The AAR is out with its latest railtime indicators for the month of November.
The Association of American Railroads (AAR) today released the December 2009 “Rail Time Indicators” report and online video summary. The report notes that November freight rail carloadings were down 8.2% compared with the same month last year and down 17.4% compared with November of 2007. However, if Thanksgiving week were excluded, November would have been the highest volume month of the year for U.S. railroads.
“November’s traffic numbers, when considering the effect of the Thanksgiving week, are generally positive,” said AAR Senior Vice President of Policy and Economics John Gray. “Rail traffic is still down significantly in comparison to 2007 numbers, but the economic indicators in December’s report lead us to believe that our nation’s economy continues to improve.”
What are the latest numbers for U.S. railroads?
- In November 2009, U.S. freight railroads originated 1,089,077 carloads, an average of 272,269 carloads per week. That’s down 8.2%, or 96,900 carloads, from November 2008’s 1,185,977 carloads (when the weekly average was 296,494 carloads) and down 17.4% from November 2007’s 1,318,023 total (a weekly average of 329,506 carloads).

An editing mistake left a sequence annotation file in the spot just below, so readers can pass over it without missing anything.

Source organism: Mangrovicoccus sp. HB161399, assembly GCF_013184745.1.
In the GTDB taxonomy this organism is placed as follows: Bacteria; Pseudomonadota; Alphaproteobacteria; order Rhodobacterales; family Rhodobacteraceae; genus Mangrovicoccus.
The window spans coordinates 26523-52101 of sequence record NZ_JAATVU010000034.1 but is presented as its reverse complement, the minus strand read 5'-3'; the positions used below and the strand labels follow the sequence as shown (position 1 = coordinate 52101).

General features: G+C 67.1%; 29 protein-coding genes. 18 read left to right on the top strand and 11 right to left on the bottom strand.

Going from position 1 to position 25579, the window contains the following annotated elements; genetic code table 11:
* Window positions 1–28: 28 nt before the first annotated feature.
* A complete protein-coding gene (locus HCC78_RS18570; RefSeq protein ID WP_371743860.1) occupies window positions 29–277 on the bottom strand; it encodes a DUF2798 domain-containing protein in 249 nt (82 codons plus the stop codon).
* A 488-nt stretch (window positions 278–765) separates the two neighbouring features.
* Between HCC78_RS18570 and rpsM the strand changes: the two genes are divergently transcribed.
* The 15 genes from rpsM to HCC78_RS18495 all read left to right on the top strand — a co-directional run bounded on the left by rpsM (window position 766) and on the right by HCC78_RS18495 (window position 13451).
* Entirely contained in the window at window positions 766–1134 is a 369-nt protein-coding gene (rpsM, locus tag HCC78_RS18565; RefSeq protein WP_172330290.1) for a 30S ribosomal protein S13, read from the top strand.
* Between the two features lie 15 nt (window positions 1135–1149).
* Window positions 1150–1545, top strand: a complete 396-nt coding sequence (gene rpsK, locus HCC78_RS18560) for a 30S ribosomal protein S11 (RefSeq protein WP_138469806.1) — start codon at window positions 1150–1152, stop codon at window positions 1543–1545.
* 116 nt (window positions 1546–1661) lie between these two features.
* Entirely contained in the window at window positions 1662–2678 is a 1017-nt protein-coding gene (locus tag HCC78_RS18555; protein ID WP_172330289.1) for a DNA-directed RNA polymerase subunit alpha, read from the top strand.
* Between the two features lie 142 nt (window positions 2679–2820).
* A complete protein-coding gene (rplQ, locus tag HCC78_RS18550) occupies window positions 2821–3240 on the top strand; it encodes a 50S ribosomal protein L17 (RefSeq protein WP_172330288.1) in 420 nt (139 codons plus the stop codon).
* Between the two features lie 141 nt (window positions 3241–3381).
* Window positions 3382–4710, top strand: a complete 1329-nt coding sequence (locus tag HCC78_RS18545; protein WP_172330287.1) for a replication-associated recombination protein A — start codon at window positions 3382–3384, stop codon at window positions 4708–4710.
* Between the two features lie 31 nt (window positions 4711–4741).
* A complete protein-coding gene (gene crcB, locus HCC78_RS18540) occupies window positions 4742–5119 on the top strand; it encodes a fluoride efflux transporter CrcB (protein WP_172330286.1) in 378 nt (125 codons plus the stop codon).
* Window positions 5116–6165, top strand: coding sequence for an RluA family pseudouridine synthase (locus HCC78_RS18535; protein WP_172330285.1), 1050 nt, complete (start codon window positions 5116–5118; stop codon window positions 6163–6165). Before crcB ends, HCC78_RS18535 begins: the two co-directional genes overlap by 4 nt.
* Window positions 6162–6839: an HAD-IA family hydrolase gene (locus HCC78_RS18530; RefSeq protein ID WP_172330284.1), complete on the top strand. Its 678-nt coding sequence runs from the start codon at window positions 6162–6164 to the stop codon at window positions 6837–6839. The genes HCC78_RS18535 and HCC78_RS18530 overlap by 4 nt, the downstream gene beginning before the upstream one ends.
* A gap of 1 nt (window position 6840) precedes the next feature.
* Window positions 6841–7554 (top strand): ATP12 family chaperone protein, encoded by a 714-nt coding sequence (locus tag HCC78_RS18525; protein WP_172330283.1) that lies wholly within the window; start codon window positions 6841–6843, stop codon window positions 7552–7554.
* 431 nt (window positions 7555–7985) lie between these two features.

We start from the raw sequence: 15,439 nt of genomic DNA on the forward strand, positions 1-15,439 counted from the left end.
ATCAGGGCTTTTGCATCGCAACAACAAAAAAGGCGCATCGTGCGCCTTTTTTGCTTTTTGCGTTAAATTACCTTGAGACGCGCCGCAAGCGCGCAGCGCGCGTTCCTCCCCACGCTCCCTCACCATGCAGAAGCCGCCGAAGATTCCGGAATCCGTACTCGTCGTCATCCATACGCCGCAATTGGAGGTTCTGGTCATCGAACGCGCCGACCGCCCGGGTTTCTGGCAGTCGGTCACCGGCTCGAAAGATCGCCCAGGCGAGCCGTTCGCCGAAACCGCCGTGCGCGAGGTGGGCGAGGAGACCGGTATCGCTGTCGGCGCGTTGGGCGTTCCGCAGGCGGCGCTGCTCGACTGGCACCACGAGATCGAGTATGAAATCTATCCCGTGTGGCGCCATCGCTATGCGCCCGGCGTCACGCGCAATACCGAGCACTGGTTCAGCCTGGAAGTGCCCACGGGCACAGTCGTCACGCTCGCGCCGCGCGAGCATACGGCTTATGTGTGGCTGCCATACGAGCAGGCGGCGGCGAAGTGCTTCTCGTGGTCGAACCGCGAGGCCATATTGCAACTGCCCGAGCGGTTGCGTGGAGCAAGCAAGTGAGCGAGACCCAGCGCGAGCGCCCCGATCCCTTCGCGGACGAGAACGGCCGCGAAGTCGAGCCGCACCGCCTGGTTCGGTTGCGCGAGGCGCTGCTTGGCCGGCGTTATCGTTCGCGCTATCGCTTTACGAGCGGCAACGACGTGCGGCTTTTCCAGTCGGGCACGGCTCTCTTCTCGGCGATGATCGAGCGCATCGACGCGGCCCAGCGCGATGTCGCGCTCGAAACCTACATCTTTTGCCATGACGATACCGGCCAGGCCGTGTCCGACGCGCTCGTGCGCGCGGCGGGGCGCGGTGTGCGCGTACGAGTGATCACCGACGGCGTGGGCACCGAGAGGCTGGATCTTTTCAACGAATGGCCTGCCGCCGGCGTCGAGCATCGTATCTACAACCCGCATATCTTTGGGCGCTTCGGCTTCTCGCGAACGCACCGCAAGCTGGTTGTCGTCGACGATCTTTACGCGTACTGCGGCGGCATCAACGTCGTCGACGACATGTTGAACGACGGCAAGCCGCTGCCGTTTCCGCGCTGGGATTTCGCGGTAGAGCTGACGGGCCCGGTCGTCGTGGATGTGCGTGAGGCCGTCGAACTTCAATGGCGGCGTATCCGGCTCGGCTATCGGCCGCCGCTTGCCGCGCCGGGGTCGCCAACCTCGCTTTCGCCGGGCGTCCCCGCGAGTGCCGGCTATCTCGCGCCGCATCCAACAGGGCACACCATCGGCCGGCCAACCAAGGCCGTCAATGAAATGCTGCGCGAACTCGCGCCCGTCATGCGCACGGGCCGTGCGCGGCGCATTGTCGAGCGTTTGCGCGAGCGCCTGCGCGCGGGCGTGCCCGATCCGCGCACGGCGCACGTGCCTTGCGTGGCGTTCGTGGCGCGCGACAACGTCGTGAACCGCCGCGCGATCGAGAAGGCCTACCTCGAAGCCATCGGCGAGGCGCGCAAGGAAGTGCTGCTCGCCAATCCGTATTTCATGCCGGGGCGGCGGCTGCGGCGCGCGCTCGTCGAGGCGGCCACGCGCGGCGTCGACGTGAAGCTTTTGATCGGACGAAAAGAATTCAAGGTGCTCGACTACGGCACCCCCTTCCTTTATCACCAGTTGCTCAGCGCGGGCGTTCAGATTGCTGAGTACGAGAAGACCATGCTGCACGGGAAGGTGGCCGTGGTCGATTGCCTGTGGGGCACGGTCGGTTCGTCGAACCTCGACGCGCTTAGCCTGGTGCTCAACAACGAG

- Coal had 78,535 fewer carloads in November 2009 than November 2008, accounting for most of the 96,900 total carload decline for the month.
- U.S. intermodal traffic (which isn’t included in carload figures) totaled 794,184 trailers and containers in November 2009, an average of 198,546 per week. That’s down 6.7% from November 2008 (when the weekly average was 212,879 units) and down 14.1% from November 2007, when the weekly average was 231,124.
- Freight railroading is a 24/7/365-days a year business, but Thanksgiving week is always one of the lowest-volume weeks of the year and therefore holds down the November average.
- If Thanksgiving week were excluded, November would have been the highest volume month for U.S. railroads since November 2008 for both carload and intermodal traffic.
- For the first 11 months of 2009, U.S. rail carloadings were down 17.1% (2,596,616 fewer carloads), while intermodal traffic was down 15.5% (1,642,021 fewer trailers and containers).